Third degree burns are painless - the nerve endings are gone. It's the 2nd (and 1st) degree burns around the edges that hurt like h*ll. So there's usually some pain because not all the burns will be 3rd degree. And it's often not the initial injury, but the pain of debridement/treatment that requires serious painkillers. Think about how badly a blister hurts when air hits it or you pull a bandaid off of it.
It sounds like the acid - thankfully - was confined to a fairly small area. To put it into perspective, the whole head is considered about 9%, so the front of the head would be 4.5%. So 4% it sounds like it's a good part of his face, and maybe parts of neck & shoulder.
I suspect the surgery is a combination of debridement and skin grafts - remove dead tissue, and either replace it with grafts or get it prepped to encourage new growth. I would think the "closure' means grafts - you don't generally pull skin to cover a defect unless it's baggy (for lack of a better word) because it would cause distortion. And I don't think faces tend to have a whole lot extra - unlike, ahem, other part of the human anatomy.
Whether it's the usual loss-in-translation between what the professional (doctors here) said and the press reported, or a difference in approach, it's intriguing. I'd think doctors here would be fairly conservative when making a statement - better for the result to be more positive than predicted, than to predict and not have it turn out so well. That said, I suspect we'd not get as many details because of strict medical privacy laws here.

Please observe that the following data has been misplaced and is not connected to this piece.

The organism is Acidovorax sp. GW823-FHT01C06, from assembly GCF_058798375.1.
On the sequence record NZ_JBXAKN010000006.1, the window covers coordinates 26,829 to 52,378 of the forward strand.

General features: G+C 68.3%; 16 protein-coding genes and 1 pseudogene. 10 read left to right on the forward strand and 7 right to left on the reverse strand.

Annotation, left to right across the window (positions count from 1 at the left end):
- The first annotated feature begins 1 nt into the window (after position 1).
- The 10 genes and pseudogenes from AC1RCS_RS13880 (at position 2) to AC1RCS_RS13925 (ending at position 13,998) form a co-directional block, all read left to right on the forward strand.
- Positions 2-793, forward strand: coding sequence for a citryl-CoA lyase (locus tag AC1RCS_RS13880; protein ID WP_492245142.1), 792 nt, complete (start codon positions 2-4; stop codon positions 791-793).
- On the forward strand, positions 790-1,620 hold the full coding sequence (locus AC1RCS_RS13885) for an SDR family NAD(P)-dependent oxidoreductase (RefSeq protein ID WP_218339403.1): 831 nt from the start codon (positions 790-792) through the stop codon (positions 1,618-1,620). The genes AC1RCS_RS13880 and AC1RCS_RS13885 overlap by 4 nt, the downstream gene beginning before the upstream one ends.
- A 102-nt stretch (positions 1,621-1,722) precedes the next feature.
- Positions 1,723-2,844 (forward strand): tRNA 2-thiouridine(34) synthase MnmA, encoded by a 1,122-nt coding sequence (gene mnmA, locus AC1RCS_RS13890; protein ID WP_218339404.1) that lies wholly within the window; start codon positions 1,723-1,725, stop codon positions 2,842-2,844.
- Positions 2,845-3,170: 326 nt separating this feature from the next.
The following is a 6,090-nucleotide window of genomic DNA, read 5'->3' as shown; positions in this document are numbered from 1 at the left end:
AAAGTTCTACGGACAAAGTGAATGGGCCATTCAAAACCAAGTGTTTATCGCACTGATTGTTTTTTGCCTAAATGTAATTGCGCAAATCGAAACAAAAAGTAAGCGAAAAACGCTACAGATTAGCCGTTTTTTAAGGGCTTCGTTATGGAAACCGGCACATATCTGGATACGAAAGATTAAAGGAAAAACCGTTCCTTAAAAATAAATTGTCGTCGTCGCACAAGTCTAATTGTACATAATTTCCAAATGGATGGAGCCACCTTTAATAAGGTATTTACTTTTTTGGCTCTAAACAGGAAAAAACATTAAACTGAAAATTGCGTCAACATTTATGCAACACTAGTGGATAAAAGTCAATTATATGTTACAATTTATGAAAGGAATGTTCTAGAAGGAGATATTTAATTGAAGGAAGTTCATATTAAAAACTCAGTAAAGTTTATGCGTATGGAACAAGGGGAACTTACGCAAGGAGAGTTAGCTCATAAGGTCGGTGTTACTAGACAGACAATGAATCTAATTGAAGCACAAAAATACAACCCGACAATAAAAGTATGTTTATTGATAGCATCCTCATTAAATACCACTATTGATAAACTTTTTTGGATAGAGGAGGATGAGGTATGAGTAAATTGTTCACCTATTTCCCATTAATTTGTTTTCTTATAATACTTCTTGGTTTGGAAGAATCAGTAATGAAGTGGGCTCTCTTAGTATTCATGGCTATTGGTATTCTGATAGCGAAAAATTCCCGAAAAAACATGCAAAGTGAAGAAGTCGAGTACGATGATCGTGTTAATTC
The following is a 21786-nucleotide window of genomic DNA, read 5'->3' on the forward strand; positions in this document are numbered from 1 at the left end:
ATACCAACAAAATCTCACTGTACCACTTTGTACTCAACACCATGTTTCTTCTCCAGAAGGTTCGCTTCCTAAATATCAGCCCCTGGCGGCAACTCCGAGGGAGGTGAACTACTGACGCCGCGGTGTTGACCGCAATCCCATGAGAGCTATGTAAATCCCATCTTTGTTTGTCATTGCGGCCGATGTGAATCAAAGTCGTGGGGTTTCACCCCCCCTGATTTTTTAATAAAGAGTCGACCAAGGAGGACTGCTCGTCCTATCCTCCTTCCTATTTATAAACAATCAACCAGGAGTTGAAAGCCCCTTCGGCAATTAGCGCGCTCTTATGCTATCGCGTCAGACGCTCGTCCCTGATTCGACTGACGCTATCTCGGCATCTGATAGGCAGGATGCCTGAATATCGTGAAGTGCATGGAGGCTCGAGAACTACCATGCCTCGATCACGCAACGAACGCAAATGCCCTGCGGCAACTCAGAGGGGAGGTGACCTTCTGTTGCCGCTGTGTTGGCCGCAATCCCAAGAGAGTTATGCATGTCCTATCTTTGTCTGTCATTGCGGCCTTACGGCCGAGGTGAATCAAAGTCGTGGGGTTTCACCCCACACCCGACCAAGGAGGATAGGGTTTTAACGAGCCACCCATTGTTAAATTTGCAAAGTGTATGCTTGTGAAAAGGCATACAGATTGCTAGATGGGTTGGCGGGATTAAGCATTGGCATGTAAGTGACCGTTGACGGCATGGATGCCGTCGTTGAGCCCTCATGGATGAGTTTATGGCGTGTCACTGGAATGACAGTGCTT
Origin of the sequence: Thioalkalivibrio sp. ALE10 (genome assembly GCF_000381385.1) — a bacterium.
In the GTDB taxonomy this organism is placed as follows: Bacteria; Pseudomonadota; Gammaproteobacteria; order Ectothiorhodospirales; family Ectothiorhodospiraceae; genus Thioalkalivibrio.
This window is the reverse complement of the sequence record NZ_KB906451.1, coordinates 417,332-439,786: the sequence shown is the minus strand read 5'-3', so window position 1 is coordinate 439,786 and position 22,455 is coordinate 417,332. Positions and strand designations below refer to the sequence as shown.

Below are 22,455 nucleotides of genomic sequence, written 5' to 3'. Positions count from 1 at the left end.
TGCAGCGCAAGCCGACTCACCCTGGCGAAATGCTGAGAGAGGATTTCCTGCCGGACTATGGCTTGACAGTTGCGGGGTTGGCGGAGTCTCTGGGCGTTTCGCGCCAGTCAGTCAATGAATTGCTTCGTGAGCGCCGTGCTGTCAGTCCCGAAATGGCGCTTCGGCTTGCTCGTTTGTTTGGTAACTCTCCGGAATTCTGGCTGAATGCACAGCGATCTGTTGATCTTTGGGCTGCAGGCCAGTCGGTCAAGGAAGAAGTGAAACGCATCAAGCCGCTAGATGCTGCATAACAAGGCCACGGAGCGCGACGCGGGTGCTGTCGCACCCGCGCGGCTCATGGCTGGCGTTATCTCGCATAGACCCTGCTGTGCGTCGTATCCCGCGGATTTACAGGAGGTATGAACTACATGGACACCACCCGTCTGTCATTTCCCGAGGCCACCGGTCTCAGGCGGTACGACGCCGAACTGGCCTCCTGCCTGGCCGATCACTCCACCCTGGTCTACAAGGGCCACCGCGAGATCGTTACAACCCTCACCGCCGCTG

Kate, I'd venture to say in the US the doctors would say zero -- because malpractice occurs here at the blink of an eye for the smallest things sometimes.
In any case - thanks for that detail. If he meant 4% of the total body and the head is considered 9% then you're right -- the burn area is extensive. I thought that comment was made in the context of the entire body
skin coverage area, which would make it very little. Plastic surgery will no doubt be required to prop up the tissues that are now absent due to being eaten away by the acid. The whole thing is horrible.
By the way, another article pointed out that his wife has not left his bedside and that the doctors encouraged him to walk, but that he walks only with her help -- I think partly bc of the difficulty seeing. Also that same article said he WAS on painkillers. Which the doctor had said, well that at least strong opiates had been avoided, but he is on something. I find it beyond amazing that he's continuing to meet with doctors, investigators, press, officials from the theatre and continue his job through all this. Can you imagine the strength of will, energy and courage that entails?
A final note - his younger sons have not visited him yet in the hospital. His wife felt that would be too traumatic and I agree w/her, for now at least.